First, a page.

Since a major concern of the effect of ADRs is their impact on tolerability of drug regimens, attempts to link ADRs with adherence measures should be made. Particular emphasis should be placed on the effect of ADRs on quality of life, as this association to date has been largely neglected.

Finally, given the larger sample sizes needed for detection and analysis of more infrequent ADRs, further collaboration among cohorts is needed. In some cases, measures of association (i.e. incidence rates) for certain ADRs may be pooled and studied by formal meta-analysis, in this way increasing power. This type of collaboration will not only require investigators to cooperate and relinquish some degree of scientific ‘ownership', but will also require additional funding. Funding agencies should be encouraged to support this type of initiative.

An excellent summary of recommendations on ways to improve the analysis of ADRs, specifically within clinical trials may be found in a recent publication by Carr [26]. Health care researchers interested in the topic are referred there for a more extensive treatment of the topic.

Risk management

Once ADRs are characterized, the communication of this information needs to effectively reach not only health care providers but also patients. Regulatory agencies may act on the information in a variety of ways, including labeling changes, product warnings, ‘Dear Doctor’ letters, restricted use, and manufacturer withdrawal. Several examples of actions taken by the FDA on specific antiretrovirals are listed in Table 4. The efficacy of these interventions, however, has not been well studied. Such studies should include outcome measures of the interventions considering either clinical endpoints (morbidity and mortality) or process measures (effect on prescribing trends).

Table 4
Table 4:
Examples of US Food and Drug Administration's regulatory actions in response to adverse event reports for anti-HIV drugs.

Of course, an important caveat is that characterization of risk may only be clearly defined over time, and therefore some decisions regarding risk management have to be made prior to the full understanding of the phenomenon. Thus, expectations that all safety concerns be allayed and risk management strategies be finalized at their outset are clearly unrealistic. However, the goal should be to provide consumers and providers with as much evidence-based information as is available on the benefits and risks of HIV therapies as well as disclosure of the gaps in that information. This goal necessitates that risk assessments resulting from research findings be realistic and easily understood. The potential role of the Internet in offering data at the critical point of patient interaction, when drugs are prescribed, should be explored and developed further.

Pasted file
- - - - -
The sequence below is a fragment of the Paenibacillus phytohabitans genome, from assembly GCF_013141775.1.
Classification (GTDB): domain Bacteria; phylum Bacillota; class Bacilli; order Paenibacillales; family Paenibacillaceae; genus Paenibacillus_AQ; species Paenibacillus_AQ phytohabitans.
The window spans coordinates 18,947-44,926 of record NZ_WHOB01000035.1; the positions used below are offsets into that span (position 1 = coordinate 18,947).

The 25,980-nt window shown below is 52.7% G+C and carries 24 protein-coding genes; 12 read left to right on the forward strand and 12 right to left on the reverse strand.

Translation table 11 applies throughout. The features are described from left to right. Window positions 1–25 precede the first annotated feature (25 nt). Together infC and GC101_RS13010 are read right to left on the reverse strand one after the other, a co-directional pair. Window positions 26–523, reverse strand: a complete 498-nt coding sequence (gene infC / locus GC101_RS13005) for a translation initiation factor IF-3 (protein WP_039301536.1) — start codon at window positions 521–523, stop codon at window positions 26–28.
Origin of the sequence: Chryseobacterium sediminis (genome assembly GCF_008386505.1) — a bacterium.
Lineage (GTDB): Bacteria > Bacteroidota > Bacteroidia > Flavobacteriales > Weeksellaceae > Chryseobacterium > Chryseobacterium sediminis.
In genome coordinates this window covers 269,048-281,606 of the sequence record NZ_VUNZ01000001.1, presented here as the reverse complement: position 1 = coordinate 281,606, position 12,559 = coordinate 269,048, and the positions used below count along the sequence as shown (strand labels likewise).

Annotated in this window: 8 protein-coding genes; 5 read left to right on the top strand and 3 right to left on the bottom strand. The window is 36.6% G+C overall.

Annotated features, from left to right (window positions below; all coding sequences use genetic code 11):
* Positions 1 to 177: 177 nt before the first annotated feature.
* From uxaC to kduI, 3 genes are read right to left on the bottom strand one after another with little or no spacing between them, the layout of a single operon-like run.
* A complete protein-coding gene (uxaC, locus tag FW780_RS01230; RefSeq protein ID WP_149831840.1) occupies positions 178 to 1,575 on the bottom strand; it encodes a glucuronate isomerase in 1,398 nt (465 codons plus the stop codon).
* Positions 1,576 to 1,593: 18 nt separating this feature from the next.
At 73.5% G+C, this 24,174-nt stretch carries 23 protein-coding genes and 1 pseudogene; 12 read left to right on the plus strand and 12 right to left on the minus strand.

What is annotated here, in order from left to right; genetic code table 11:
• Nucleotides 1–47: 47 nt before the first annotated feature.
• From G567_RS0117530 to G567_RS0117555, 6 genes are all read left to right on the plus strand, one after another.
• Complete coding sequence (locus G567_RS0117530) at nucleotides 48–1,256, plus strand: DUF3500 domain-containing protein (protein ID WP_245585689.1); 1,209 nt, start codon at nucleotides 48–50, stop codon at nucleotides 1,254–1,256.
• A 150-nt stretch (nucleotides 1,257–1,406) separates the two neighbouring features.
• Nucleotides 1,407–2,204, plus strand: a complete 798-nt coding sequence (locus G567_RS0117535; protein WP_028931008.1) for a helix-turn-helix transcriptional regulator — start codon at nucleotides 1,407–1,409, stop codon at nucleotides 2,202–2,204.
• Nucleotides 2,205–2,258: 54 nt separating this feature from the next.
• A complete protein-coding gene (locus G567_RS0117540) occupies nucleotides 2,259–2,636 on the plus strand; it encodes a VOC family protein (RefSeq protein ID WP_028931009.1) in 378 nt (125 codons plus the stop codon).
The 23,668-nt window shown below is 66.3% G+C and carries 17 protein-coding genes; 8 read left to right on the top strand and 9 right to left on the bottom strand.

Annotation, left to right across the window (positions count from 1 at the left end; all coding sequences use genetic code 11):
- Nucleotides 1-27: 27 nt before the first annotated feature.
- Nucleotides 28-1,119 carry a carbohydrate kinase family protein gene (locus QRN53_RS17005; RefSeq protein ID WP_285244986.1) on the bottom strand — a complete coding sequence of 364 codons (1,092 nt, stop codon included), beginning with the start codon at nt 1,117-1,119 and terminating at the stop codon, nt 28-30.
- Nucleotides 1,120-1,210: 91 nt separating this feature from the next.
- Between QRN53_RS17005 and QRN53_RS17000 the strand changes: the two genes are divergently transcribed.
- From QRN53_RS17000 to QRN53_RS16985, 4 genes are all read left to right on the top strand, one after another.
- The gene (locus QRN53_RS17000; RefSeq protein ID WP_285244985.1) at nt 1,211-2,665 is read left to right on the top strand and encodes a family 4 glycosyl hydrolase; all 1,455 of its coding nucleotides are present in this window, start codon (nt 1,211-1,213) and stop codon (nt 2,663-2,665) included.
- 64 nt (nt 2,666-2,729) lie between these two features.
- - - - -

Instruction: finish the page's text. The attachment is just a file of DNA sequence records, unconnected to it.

Finally, considering the balance that exists between drug efficacy and toxicity, choices between drugs and drug classes should be subject to formal decision analyses. Decision analysis is a process which involves using the available evidence to create a model that defines predicted health outcomes associated with each option under consideration [21]. In terms of evaluating safety and the use of drugs, this process involves defining probabilities of ADRs, varying those probabilities within a reasonable range, and modeling the effects on various clinically meaningful outcomes (e.g. treatment discontinuation, non-adherence, change of therapy, clinical illness, death). This method makes clinical reasoning explicit, clearly identifies limitations of the available evidence, tests the impact of certain assumptions and may result in better justified decisions [21]. Ideally, use of this technique will help translate research findings into concrete clinical advances by facilitating more confident, rapid therapeutic choices at the critical level of patient care. Although it is recognized that certain dynamics shaping patient and provider preference cannot be easily included in these analyses, their results may aid in regimen choice after general treatment decisions (e.g. the decision to take HAART) have been made.